The apparatus for carrying out the present invention is shown in FIG. 6. A physiologic signal block 20 represents the acquisition of physiologic signals either in real time from a patient or previously recorded from a patient. For example, the physiologic block 20 may be standard apparatus for acquiring electrocardiographic signals from a patient. The signals from the block 20 form an input to the computer 22 which is preferably a general purpose digital computer. The computer 22 drives a video display 24 which may be a conventional cathode ray tube display, liquid crystal display or any other suitable video display. A printer 26 may also be connected to the computer 22.
It was not previously appreciated that it would be possible to display physiologic signals on a finely gridded pattern in order to simulate the drawing of physiologic waveforms on gridded electrocardiographic or physiologic recording paper, nor was it realized that doing so would greatly enhance the ability of physicians and other health professionals to visually detect and quantify subtle alterations in physiologic waveform morphology and thus improve their ability to monitor patients. Because the characteristics of electrocardiographic and other physiologic recording paper have been optimized to enable physicians to visually detect and quantify subtle alterations in physiologic waveform morphology, and because physicians and health professionals are so accustomed to the format of physiologic waveforms drawn on gridded recording paper, the method of this invention provides a great improvement over the prior art for displaying physiologic waveforms on a video screen.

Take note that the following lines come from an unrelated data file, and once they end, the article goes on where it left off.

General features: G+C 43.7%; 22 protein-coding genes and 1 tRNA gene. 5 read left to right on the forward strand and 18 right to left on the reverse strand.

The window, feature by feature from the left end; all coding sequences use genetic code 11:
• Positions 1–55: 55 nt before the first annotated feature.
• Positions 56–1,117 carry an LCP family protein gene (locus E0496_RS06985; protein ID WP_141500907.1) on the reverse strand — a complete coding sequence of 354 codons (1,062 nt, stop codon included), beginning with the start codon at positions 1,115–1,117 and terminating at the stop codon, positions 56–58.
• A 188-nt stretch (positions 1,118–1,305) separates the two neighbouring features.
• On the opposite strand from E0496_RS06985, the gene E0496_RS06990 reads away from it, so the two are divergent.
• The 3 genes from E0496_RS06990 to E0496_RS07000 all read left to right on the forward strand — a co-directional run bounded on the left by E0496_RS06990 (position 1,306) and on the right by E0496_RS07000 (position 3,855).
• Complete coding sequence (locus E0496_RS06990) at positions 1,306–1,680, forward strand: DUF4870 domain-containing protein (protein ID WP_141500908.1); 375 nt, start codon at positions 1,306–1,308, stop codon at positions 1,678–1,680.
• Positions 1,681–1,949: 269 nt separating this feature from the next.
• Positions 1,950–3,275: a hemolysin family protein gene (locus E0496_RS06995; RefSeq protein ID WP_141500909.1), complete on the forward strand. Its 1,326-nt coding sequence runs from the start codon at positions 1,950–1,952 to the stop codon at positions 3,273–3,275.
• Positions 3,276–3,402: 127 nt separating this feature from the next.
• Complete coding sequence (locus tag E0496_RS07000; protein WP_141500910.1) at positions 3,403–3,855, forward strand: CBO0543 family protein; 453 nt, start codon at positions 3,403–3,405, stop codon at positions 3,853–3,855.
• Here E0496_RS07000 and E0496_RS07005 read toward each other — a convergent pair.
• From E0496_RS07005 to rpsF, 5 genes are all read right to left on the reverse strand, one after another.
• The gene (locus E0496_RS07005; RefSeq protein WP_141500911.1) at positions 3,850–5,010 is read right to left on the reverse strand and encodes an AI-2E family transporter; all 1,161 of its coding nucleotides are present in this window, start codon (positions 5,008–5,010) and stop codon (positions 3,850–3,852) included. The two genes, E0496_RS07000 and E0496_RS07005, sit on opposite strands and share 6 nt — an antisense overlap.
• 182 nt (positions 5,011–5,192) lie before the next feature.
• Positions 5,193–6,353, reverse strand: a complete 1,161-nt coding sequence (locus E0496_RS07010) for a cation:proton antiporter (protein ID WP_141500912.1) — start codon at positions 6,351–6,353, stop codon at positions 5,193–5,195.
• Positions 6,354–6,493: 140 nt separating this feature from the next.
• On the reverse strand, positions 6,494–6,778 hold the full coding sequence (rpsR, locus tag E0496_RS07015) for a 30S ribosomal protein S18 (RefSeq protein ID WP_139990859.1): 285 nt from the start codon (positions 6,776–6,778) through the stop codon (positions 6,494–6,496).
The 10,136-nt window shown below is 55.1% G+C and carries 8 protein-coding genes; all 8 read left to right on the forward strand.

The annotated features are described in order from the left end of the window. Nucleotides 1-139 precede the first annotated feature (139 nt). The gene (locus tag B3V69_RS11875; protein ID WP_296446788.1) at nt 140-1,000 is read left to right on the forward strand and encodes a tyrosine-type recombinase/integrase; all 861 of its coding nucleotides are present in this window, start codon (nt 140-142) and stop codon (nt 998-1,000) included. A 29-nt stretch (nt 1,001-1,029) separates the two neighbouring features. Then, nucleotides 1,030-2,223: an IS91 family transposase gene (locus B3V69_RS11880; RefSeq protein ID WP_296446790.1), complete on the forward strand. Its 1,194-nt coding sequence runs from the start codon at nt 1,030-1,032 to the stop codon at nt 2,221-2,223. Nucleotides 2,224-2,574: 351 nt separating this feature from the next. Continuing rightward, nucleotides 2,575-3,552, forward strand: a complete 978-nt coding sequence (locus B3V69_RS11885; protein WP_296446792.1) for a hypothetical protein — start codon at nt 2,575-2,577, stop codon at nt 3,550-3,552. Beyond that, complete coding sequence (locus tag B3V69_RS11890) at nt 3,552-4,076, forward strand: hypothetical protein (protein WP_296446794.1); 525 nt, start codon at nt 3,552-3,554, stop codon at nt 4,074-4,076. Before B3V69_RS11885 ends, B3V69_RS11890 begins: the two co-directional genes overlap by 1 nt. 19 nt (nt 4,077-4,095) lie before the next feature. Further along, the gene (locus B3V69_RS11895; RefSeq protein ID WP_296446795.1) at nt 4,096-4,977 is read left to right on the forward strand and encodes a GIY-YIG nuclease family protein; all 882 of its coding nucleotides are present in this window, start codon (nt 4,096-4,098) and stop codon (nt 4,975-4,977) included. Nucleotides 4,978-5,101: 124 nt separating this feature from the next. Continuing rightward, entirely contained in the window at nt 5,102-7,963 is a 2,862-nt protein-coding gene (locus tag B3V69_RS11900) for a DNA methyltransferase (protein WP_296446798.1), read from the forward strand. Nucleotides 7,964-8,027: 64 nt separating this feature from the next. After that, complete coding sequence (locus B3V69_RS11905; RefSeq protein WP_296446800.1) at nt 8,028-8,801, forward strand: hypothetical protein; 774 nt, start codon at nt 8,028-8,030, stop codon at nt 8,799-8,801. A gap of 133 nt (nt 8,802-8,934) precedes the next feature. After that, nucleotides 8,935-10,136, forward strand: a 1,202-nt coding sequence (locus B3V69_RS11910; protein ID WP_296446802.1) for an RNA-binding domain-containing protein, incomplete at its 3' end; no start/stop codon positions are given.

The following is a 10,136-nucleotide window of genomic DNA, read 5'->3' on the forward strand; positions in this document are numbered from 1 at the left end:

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|Dec 19, 1994||AS||Assignment|
Owner name: CAMBRIDGE HEART, INC., MASSACHUSETTS
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|May 11, 1999||CC||Certificate of correction|